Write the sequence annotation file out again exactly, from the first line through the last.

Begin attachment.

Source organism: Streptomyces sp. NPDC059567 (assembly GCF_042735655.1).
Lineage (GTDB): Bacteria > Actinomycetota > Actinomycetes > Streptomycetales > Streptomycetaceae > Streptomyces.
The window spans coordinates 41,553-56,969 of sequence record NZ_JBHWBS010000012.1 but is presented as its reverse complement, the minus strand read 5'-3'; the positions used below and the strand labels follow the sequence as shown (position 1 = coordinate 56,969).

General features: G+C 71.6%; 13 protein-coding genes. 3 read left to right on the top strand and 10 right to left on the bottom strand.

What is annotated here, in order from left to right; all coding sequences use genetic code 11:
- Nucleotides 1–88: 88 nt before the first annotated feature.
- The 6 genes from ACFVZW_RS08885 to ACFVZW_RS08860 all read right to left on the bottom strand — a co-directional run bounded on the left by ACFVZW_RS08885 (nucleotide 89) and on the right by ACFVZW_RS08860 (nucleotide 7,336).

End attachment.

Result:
Source organism: Streptomyces sp. NPDC059567 (assembly GCF_042735655.1).
Lineage (GTDB): Bacteria > Actinomycetota > Actinomycetes > Streptomycetales > Streptomycetaceae > Streptomyces.
The window spans coordinates 41,553-56,969 of sequence record NZ_JBHWBS010000012.1 but is presented as its reverse complement, the minus strand read 5'-3'; the positions used below and the strand labels follow the sequence as shown (position 1 = coordinate 56,969).

General features: G+C 71.6%; 13 protein-coding genes. 3 read left to right on the top strand and 10 right to left on the bottom strand.

What is annotated here, in order from left to right; all coding sequences use genetic code 11:
- Nucleotides 1–88: 88 nt before the first annotated feature.
- The 6 genes from ACFVZW_RS08885 to ACFVZW_RS08860 all read right to left on the bottom strand — a co-directional run bounded on the left by ACFVZW_RS08885 (nucleotide 89) and on the right by ACFVZW_RS08860 (nucleotide 7,336).